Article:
Clinical experience supports the anecdotal evidence that implicates the dreaming state as favoring the appearance of telepathic content. Aspects of dreams and dreaming suggest possible reasons for this connection. The spontaneous occurrence of telepathy in crisis situations suggests that in some way the mobilization of vital needs is implicated. Motivational systems close to the core of the person do come into operation in the dream. Dreaming as a state of heightened activation suggests that a vigilance function is operative, oriented (in the human being at any rate) more to the detection of threats to the symbolic system linking the person to his social milieu than to the detection of threats involving his state of bodily intactness (Ullman, 1958). In the dreaming state, one has the possible advantages of an altered state of consciousness, combined with a state of high arousal and one in which basic motivational systems are activated. While a person is dreaming, his conscious experience is organized along lines of emotional contiguity, rather than spatial and temporal contiguity. To accommodate the reality of telepathic phenomena, one has to postulate that the affective scanning that takes place as dreaming occurs can, when the occasion calls for it, bridge a spatial gap and incorporate information arriving independently of any known communication channel or energy system. At these moments the dreamer seems able to incorporate transpersonal, as well as personal, content into his dream. There is mounting evidence from the laboratory (Ullman, 1966; Ullman and Krippner, 1970) that telepathic dreams can be experimentally induced, thus adding to the support coming from anecdotal and clinical sources.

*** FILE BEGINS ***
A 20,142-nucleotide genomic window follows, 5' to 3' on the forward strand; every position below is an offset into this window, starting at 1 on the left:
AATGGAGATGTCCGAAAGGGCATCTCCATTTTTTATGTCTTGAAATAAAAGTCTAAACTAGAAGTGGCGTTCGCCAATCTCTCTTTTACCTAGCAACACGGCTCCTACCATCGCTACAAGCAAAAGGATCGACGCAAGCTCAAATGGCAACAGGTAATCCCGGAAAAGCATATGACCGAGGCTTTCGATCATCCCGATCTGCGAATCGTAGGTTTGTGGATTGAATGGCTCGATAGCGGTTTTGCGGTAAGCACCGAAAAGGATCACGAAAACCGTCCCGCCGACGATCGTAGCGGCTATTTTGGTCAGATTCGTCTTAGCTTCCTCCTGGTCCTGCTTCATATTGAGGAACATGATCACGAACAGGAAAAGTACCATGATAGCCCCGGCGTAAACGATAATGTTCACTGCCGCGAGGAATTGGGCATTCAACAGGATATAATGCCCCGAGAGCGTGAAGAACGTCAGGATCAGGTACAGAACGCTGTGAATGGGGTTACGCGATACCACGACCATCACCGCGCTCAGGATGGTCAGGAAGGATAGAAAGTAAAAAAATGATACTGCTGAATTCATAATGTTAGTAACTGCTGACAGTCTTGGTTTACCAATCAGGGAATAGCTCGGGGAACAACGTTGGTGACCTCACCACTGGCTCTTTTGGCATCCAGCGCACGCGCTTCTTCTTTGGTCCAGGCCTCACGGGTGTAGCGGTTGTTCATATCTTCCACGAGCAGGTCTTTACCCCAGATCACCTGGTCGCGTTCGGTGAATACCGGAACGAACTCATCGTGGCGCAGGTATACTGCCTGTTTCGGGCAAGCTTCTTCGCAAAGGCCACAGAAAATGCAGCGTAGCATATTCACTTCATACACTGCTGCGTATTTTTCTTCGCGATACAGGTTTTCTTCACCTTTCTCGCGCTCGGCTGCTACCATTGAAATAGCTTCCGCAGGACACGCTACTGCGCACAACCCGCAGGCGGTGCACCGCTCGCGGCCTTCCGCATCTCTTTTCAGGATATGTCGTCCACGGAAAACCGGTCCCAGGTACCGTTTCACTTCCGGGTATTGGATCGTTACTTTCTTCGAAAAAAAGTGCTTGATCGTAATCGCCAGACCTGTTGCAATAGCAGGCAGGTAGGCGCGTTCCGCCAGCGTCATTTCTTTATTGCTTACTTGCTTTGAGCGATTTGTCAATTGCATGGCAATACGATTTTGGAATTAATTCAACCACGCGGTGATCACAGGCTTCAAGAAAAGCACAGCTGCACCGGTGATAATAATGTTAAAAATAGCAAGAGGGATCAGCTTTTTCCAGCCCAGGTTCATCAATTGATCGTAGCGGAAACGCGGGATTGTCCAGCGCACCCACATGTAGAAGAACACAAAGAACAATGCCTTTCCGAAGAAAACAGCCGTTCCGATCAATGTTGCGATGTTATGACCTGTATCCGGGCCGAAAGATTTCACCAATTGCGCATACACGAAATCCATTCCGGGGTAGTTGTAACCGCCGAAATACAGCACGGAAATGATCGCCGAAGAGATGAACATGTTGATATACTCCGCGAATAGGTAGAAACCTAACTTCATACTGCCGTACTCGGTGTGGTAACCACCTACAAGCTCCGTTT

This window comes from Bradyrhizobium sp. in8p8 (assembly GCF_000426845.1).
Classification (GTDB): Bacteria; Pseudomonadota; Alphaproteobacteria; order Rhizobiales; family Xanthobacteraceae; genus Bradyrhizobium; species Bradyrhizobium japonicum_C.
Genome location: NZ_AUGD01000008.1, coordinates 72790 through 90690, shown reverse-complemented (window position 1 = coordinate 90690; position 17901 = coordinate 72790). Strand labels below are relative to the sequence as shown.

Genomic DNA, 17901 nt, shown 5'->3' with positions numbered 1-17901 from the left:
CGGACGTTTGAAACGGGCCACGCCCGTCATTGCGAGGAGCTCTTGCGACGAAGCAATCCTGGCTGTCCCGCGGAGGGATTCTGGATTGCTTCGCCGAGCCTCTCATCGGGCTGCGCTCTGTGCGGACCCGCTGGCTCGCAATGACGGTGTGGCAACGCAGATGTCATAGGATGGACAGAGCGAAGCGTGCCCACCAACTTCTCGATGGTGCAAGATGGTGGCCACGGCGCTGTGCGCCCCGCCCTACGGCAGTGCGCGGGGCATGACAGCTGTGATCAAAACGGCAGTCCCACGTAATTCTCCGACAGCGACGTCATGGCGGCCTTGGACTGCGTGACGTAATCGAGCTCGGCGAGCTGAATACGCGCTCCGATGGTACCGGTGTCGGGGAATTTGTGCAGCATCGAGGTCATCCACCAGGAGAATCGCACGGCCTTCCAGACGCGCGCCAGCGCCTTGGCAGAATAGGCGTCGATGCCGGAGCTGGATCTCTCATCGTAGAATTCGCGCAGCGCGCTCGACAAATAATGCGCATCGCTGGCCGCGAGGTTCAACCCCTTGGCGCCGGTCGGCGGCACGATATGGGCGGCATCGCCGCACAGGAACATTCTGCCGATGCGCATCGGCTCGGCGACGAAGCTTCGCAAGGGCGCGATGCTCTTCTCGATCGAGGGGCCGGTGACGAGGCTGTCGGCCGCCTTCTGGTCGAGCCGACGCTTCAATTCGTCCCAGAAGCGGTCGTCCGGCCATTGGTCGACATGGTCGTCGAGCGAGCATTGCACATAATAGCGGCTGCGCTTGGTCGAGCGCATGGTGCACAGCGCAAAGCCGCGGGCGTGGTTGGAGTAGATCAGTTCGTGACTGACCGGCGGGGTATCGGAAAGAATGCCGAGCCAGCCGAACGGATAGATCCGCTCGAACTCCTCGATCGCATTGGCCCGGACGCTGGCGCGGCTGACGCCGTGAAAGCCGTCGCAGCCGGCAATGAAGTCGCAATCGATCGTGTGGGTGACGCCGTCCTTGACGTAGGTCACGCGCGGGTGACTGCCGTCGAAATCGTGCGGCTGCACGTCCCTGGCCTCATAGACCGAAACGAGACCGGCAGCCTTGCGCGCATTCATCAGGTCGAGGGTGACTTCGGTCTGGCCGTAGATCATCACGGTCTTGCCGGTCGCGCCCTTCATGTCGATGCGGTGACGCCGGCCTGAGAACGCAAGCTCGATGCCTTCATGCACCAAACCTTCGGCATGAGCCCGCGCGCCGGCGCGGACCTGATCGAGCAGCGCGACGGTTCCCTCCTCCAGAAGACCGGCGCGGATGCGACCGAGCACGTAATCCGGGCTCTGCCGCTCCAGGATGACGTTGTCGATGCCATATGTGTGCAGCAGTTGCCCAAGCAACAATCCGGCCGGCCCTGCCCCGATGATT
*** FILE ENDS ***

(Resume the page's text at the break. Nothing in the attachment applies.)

Psi events are intrinsically elusive. When they do occur, they often, although by no means always, involve urgent matters, frequently matters of life and death. Operating outside the current understanding of energy systems and causal relations, they pose a broad challenge to the existing paradigms of modern science. Specifically, there are immediate implications for psychiatry, both practically and theoretically.